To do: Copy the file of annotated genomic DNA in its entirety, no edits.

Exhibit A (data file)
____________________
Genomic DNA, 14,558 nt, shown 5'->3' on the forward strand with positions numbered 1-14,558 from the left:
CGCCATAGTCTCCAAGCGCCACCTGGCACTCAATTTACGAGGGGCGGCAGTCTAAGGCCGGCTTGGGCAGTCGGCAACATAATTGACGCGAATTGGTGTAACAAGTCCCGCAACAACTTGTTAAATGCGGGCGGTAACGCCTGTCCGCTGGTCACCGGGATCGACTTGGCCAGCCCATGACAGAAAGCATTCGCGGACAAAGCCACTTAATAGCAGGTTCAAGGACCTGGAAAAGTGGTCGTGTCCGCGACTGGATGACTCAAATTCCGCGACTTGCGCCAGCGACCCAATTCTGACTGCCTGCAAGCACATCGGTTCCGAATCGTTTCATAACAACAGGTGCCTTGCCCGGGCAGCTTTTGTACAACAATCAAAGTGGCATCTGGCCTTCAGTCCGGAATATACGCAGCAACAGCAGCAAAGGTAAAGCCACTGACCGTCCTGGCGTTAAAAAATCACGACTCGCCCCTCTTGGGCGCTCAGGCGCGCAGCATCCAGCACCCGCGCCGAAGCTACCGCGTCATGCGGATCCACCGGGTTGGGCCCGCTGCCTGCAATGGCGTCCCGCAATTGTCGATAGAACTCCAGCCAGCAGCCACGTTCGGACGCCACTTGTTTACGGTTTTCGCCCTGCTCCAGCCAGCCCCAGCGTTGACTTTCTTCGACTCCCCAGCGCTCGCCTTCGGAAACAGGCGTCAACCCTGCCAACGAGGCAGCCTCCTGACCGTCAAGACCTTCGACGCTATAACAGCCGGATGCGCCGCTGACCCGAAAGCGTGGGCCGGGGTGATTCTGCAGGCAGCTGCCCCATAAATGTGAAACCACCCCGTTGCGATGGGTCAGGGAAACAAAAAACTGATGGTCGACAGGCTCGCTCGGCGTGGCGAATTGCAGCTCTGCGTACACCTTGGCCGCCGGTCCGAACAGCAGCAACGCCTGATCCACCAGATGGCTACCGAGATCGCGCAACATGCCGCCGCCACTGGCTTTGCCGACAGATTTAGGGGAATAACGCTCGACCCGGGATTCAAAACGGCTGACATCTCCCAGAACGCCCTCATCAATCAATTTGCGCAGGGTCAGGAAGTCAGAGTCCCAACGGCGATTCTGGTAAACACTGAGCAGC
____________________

Genomic DNA, 14,558 nt, shown 5'->3' on the forward strand with positions numbered 1-14,558 from the left:
CGCCATAGTCTCCAAGCGCCACCTGGCACTCAATTTACGAGGGGCGGCAGTCTAAGGCCGGCTTGGGCAGTCGGCAACATAATTGACGCGAATTGGTGTAACAAGTCCCGCAACAACTTGTTAAATGCGGGCGGTAACGCCTGTCCGCTGGTCACCGGGATCGACTTGGCCAGCCCATGACAGAAAGCATTCGCGGACAAAGCCACTTAATAGCAGGTTCAAGGACCTGGAAAAGTGGTCGTGTCCGCGACTGGATGACTCAAATTCCGCGACTTGCGCCAGCGACCCAATTCTGACTGCCTGCAAGCACATCGGTTCCGAATCGTTTCATAACAACAGGTGCCTTGCCCGGGCAGCTTTTGTACAACAATCAAAGTGGCATCTGGCCTTCAGTCCGGAATATACGCAGCAACAGCAGCAAAGGTAAAGCCACTGACCGTCCTGGCGTTAAAAAATCACGACTCGCCCCTCTTGGGCGCTCAGGCGCGCAGCATCCAGCACCCGCGCCGAAGCTACCGCGTCATGCGGATCCACCGGGTTGGGCCCGCTGCCTGCAATGGCGTCCCGCAATTGTCGATAGAACTCCAGCCAGCAGCCACGTTCGGACGCCACTTGTTTACGGTTTTCGCCCTGCTCCAGCCAGCCCCAGCGTTGACTTTCTTCGACTCCCCAGCGCTCGCCTTCGGAAACAGGCGTCAACCCTGCCAACGAGGCAGCCTCCTGACCGTCAAGACCTTCGACGCTATAACAGCCGGATGCGCCGCTGACCCGAAAGCGTGGGCCGGGGTGATTCTGCAGGCAGCTGCCCCATAAATGTGAAACCACCCCGTTGCGATGGGTCAGGGAAACAAAAAACTGATGGTCGACAGGCTCGCTCGGCGTGGCGAATTGCAGCTCTGCGTACACCTTGGCCGCCGGTCCGAACAGCAGCAACGCCTGATCCACCAGATGGCTACCGAGATCGCGCAACATGCCGCCGCCACTGGCTTTGCCGACAGATTTAGGGGAATAACGCTCGACCCGGGATTCAAAACGGCTGACATCTCCCAGAACGCCCTCATCAATCAATTTGCGCAGGGTCAGGAAGTCAGAGTCCCAACGGCGATTCTGGTAAACACTGAGCAGC